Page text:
NVIDIA's success in the datacenter market is one of the biggest drivers behind the Xe architecture. Datacenters are adopting GPUs at a very fast rate. Last quarter, NVIDIA sold $1.9 billion worth of GPUs to this market segment, double as much as a year ago. Intel wants a piece of this fast-growing pie -- and the firm designed its Xe architecture to be versatile enough to also serve the integrated graphics and discrete graphics markets.
The latter is what most gamers are looking forward to. For over two decades now, the GPU market has been a duopoly held by NVIDIA and AMD. Will Intel be able to shake up this market? Or will the Xe fall flat on its face? We should learn more later this year.
Leaked DG2 specificationsIn the meantime, VideoCardz came across an interesting Xe-HPG related leak. Based on the latest rumors, Intel is working on at least three variants of the DG2 GPU. While the DG1 was a single (and rather unimpressive) product, the DG2 may feature higher-end products. Intel is allegedly working on DG2 GPUs; one with 128 execution units (EUs), a second one with 384 EUs, and the third one with 512 EUs.
The leaked specifications list indicates we can expect SKUs with 768 to 4096 shading units. All versions are expected to get GDDR6 memory, possibly as much as 16GB for the top model. The full configuration of the Xe-HPG 512 EU allows a maximum of 4096 shading units, it has a 256-bit memory bus and 8GB or 16GB GDDR6 memory. This model may compete with high-end GPUs from AMD and NVIDIA -- if Intel can deliver on its promises.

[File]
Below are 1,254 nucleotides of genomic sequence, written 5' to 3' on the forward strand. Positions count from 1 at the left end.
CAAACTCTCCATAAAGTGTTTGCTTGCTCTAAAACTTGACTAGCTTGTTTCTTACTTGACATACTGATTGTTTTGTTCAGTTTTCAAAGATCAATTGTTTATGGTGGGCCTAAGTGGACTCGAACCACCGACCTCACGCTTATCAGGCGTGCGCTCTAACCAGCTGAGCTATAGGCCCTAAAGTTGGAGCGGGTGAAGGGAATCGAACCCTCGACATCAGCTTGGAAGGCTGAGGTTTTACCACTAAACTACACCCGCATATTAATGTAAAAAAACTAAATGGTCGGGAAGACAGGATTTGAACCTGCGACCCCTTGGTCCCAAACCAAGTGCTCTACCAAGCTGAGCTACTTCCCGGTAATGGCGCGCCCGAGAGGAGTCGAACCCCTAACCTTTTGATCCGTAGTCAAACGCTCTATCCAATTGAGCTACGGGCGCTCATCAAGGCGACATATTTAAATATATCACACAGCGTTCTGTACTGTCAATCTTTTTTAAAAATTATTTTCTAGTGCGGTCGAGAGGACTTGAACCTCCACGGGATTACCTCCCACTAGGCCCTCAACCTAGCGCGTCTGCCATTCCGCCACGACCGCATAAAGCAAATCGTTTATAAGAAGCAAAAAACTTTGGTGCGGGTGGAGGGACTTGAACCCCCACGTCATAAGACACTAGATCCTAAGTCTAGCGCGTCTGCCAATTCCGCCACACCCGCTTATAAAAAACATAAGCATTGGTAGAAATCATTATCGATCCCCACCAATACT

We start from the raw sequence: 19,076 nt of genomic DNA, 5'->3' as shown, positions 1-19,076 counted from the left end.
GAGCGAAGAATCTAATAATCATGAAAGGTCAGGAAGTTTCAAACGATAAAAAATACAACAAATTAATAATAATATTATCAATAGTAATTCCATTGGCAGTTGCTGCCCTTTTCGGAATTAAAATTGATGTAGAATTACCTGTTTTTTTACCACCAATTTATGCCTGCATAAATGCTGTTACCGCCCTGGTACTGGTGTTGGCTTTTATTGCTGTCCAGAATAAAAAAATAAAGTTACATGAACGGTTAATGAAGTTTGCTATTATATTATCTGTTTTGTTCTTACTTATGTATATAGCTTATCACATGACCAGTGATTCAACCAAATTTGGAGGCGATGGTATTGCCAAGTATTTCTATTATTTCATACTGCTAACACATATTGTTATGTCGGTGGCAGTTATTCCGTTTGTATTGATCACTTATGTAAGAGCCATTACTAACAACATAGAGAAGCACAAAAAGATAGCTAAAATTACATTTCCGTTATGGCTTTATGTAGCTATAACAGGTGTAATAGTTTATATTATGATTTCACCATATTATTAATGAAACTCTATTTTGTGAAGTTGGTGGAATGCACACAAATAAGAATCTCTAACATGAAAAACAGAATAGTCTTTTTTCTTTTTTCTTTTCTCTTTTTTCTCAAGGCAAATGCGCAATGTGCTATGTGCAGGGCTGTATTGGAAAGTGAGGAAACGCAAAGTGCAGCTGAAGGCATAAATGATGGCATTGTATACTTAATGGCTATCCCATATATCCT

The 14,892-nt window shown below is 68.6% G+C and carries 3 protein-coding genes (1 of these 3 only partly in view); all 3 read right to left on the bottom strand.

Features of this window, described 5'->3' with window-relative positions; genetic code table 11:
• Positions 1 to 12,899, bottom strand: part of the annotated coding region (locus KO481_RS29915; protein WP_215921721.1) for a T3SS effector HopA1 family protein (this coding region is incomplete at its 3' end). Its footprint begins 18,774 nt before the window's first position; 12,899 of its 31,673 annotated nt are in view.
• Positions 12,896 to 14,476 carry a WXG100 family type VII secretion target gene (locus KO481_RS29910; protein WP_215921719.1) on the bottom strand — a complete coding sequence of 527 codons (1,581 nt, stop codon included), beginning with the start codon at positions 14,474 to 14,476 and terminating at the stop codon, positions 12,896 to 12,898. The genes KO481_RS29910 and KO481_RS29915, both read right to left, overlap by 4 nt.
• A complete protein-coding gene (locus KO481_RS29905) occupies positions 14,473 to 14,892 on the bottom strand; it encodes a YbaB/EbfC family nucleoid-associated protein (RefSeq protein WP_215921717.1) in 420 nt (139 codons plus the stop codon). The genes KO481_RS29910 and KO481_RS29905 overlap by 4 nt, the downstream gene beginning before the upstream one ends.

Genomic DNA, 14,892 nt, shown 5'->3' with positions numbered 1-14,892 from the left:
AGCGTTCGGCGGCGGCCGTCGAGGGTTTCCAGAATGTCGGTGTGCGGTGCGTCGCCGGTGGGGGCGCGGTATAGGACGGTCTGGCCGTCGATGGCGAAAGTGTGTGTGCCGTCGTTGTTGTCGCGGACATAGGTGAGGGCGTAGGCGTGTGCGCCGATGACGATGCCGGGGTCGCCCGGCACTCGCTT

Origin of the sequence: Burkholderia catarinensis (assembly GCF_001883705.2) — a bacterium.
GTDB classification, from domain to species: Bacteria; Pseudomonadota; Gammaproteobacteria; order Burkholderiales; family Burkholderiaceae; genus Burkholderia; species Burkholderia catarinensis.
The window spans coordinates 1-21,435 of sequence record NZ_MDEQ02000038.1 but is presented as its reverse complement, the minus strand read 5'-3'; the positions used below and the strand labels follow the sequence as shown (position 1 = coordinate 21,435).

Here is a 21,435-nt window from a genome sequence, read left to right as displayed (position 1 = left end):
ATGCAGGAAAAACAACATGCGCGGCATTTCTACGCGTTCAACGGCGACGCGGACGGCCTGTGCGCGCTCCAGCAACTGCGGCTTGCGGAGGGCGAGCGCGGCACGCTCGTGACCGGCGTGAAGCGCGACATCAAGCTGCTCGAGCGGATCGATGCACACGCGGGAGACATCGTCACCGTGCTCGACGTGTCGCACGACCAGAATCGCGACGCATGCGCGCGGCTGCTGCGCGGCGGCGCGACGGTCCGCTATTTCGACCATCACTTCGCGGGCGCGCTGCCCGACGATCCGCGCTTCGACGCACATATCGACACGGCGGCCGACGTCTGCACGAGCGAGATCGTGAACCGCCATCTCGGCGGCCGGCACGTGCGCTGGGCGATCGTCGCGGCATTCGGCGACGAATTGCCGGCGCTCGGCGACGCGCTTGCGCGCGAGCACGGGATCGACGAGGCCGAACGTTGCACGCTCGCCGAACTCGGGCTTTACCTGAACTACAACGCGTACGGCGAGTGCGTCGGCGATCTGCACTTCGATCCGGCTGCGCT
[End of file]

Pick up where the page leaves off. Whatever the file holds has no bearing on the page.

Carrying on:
According to the leaked DG2 specs list, we should expect high-end GPUs with up to 4096 shading units and up to 16GB of GDDR6 memory. It is unclear which model will the flagship DG2 model compete with, but judging from the memory capacity, it could even be Radeon RX 6800XT or GeForce RTX 3080.VideoCardz writes the 384 EU variant of the DG2 is a small GPU with a die size of around 190mm². This model might compete with the AMD Navi22 or NVIDIA GA106. This is all still very speculative of course, there have been no performance leaks yet and a lot will also depend on how well Intel's drivers are. It doesn't matter how fast GPU is if the drivers are total shit.
The Intel Xe-HPG will not be manufactured by Intel but by an external foundry. The only options here are TSMC or Samsung. Based on the rumor mill, TSMC's 6nm node is the most likely option.
512 EU (4096 SP) / 256bit-bus / 8 or 16G VRAM— ???? (@harukaze5719) February 25, 2021
384 EU (3072 SP) / 192bit-bus / 6 or 12G VRAM
256 EU (2048 SP) / 128bit-bus / 4 or 8G VRAM
192 EU (1536 SP) / 128bit-bus / 4G VRAM
128 EU (1024 SP) / 64bit-bus / 4G VRAM
96 EU (768 SP) / 64bit-bus / 4G VRAM